Now Sara Surprenant gives us her review of Foiled
She gave it a rating of 4.5 out of 5

In a musical landscaped filled with bands labeled as "emo-rockers", Blue October conveys a range of emotions so convincingly on their new album, Foiled, that even trying to label this band as "emo" is an insult to their talent, experience, and character. 

Foiled is Blue October's first offering after being dropped and resigned to Universal after 2003's History for Sale. A smart move on Universal's part, as "Hate Me", the first single from the album, is already moving up charts and the haunting video is in rotation on VH1. Foiled is more electrically driven than their previous release, and the hard-core combinations woven into select songs continue to be a strong testament to this band's versatility.

Foiled is a story from beginning to end, filled with love, frustration, resignation, anger, sarcasm, resentment, and hope. The intentional arrangement of the songs is evident after one listen, displaying the band's astonishing lyrical and musical diversity.

In the album opener, "You Make Me Smile," Justin Furstenfeld employs his customary atypical metaphors to express his viewpoint. "My words, they pour, like children to the playground" seamlessly illustrates the excitement of initial attraction. "She's My Ride Home" describes the intensity of commitment with lyrics such as "We talked, together sharpening a knife, like killing partners for a life, hey we can hide the bodies on the ride home." The major strength of this band lies in Furstenfeld's original and often unsettling lyrics. 

"Into the Ocean" depicts a man jumping off a ship to end it all, not realizing what he had to live for until he hit the water. The song is ridiculously catchy and the lyrics flow effortlessly. "What If We Could" opens with a haunting violin intro and is where the tone of the album takes a turn, beginning pleadingly and ending in angry insistence. 

"Hate Me" is a beseeching request to spare a loved one from futile attempts at soul-saving. Currently #5 on Billboard's Modern Rock chart, "hate me so you can finally see what's good for you" allows for martyrization in the name of love while Furstenfeld injects incredible feeling and passion into his words.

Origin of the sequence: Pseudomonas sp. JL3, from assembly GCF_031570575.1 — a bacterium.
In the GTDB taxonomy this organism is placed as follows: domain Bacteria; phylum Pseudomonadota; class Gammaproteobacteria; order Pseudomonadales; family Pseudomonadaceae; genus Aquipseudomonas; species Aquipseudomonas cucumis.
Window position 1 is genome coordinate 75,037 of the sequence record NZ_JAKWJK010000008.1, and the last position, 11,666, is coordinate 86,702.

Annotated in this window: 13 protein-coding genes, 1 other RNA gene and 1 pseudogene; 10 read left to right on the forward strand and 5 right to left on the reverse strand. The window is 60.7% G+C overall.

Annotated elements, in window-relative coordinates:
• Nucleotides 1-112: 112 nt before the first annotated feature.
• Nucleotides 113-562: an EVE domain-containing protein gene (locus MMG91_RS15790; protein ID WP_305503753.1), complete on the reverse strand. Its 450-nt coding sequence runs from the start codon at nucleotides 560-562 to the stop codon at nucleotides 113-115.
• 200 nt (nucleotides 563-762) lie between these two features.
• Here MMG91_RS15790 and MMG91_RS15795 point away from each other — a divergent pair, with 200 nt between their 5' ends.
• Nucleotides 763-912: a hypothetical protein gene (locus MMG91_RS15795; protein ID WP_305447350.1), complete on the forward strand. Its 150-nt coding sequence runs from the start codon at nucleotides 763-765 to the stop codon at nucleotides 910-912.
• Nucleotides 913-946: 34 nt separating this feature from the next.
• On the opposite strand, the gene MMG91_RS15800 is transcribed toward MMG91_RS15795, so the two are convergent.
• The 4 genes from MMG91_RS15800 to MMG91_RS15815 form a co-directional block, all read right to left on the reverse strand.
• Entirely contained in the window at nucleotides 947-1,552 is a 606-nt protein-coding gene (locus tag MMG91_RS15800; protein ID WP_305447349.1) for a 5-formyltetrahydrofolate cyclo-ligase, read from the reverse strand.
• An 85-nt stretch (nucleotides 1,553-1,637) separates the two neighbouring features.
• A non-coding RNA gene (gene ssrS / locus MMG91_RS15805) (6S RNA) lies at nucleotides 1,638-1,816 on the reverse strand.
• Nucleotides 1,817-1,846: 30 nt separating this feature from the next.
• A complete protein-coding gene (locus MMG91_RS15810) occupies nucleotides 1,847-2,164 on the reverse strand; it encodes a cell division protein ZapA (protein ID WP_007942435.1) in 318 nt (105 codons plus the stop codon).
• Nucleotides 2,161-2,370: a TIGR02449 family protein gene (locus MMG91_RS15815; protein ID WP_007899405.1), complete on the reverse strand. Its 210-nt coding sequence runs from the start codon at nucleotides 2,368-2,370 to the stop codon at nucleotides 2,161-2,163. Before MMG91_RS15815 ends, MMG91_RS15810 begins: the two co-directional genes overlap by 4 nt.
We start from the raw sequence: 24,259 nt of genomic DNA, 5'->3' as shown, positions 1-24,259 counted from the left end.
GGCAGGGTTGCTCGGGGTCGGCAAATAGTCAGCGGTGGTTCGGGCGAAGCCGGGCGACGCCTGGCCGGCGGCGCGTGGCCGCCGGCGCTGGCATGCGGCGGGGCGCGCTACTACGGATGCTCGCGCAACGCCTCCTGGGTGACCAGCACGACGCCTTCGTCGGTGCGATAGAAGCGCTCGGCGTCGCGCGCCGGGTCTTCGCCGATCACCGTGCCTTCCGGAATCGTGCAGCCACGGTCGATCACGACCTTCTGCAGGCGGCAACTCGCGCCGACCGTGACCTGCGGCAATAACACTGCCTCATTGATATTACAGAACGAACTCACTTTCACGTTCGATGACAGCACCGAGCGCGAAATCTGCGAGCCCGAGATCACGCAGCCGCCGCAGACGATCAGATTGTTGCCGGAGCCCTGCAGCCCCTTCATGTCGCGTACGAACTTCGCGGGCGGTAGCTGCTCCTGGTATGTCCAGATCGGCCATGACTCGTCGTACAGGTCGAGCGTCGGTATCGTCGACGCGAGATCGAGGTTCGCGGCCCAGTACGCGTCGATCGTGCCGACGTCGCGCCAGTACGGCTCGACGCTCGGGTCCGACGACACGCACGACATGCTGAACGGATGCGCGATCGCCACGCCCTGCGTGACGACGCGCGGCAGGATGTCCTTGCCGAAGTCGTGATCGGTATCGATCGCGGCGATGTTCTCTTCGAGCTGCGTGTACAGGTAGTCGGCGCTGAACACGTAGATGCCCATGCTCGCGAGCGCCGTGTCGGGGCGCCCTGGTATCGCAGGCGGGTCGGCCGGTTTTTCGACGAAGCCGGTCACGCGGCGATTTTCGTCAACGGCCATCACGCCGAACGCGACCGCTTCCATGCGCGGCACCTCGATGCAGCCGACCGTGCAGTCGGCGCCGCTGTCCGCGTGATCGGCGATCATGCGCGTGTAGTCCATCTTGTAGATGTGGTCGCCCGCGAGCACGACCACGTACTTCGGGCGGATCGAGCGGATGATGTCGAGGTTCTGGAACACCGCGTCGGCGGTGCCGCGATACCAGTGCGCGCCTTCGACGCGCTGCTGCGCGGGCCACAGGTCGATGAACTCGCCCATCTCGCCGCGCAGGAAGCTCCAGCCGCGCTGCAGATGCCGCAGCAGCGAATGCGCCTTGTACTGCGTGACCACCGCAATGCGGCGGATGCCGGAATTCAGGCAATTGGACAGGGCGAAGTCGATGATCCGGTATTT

The downward spiral continues with the melancholy "Let It Go," questioning "How could I let it go? Why do I feel?" The entire song has a fantastic Floyd-esque vibe to it. "Congratulations" is an ethereal duet with Brit songstress Imogen Heap, followed by "Overweight," which exudes a soulful vibe and a dash of gospel.

"X Amount of Words," albeit intentionally or not, is infused with a beat so infectious you might expect to hear it at a rave. An angry, impugnable anthem of antipathy, it exclaims "Still your memory that punches me has broken the bone." "I Drilled a Wire Through My Cheek" can best be described as a hard-hitting song normally found on a Nine Inch Nails album. Furstenfeld's anger and aggression pervade every facet of every lyric. 

The album reverts back to a hopeful upswing with "Sound of Pulling Heaven Down" and "Everlasting Friend." Foiled concludes in a most unexpected way; with the raw and tender "18th Floor Balcony." Poignant and heart-breaking in its disbelief true love has been found again, "I can't believe this is happening to me," it's a song Blue October fans may never have predicted Furstenfeld to pen but fittingly ends the album on a optimistic note allowing the story to come full circle.

With Foiled, Blue October continues "writing the truth no matter what the consequences" and refuses to sacrifice the originality and vision which has garnered the band an enormous faithful following. Furstenfeld's gift of sharing his own personal torment has allowed the band to record an album reminiscent of a trip to hell and back while making it an unusually pleasurable adventure. 


Links

Blue October - Foiled

Label:Universal